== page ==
He says underwriting will get way faster. (Don’t get him started on a submission he reviewed recently for a cyber policy that was so long he couldn’t view the email string in Gmail and had to download it via a data service.) He thinks MGAs will drive all sorts of innovation, that the messiness in today’s approach to lead generation will get cleaned up… and much more. But don’t use the word “disruption” around him. He’s allergic to the word “disruption.”

Excerpts from our intriguing interview follow.  

First, some background on Chris. He founded a startup called RiskGenius, which helped carriers and brokers analyze and compare policies and coverage language. That small-startup experience became a big-insurtech experience when Bold Penguin bought his company two years ago and he became a senior executive there. (His current title is "product evangelist.") He then went through an insurtech-incumbent merger, when American Family bought Bold Penguin last year. So, he pretty much covers the waterfront.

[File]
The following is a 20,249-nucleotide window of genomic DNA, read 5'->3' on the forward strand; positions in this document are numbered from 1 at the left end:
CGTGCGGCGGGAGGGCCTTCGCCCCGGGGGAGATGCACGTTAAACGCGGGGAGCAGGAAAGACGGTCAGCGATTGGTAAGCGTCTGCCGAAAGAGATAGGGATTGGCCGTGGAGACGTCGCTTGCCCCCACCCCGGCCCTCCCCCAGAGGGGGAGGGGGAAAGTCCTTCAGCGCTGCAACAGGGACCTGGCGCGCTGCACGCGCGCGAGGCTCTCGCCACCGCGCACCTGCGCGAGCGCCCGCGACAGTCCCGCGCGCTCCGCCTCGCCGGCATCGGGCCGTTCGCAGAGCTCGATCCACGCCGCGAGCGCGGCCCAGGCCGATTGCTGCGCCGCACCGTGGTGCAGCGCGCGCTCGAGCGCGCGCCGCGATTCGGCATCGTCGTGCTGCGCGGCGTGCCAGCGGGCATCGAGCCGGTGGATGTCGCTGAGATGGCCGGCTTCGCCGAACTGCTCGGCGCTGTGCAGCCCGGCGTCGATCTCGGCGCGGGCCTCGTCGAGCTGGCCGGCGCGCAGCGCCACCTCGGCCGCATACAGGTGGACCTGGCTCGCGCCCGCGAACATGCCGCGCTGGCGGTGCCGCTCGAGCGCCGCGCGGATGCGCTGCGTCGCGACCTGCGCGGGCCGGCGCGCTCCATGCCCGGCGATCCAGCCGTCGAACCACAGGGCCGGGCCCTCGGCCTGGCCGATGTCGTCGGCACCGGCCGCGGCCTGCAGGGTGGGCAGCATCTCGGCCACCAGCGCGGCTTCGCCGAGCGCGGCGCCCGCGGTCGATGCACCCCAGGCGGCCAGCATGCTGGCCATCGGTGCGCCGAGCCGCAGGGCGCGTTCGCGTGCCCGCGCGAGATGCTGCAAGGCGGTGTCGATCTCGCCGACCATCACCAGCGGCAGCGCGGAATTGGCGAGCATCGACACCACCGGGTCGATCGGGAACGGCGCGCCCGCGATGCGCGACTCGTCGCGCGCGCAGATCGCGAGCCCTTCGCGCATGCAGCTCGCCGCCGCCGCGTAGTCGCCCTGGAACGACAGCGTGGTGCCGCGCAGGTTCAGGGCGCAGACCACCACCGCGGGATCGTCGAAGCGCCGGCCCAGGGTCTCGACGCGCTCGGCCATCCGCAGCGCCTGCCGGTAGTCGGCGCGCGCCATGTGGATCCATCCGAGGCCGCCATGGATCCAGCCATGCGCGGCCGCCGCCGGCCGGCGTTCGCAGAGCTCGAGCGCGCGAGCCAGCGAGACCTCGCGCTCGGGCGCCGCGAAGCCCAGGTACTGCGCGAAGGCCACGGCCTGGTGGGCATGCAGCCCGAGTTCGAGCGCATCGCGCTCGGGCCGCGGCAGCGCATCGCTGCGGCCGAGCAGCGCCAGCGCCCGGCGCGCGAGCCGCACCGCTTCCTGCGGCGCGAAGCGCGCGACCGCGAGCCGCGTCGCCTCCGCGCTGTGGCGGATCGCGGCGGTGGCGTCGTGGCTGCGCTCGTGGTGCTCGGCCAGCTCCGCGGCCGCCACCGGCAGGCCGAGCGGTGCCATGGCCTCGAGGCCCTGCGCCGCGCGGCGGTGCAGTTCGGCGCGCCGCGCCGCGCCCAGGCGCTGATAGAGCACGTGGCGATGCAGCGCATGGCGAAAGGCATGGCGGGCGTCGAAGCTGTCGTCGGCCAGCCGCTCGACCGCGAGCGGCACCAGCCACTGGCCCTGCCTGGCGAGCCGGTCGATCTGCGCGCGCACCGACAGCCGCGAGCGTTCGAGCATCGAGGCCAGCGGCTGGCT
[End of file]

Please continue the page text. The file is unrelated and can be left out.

Now, his observations:

On Disruption in the First Round of Insurtech

“There was no disruption. The biggest disruption was just allowing other parties to enter the process, the APIs [application programming interfaces] that let banks and other non-insurance partners pass leads into companies.”

On Speeding Up Underwriting

“Let's imagine all the friction being removed for an underwriter. They receive a submission, which goes through an extraction tool. The data then is hit against a third-party database to confirm it, flag issues in real time and present it all to the underwriter immediately.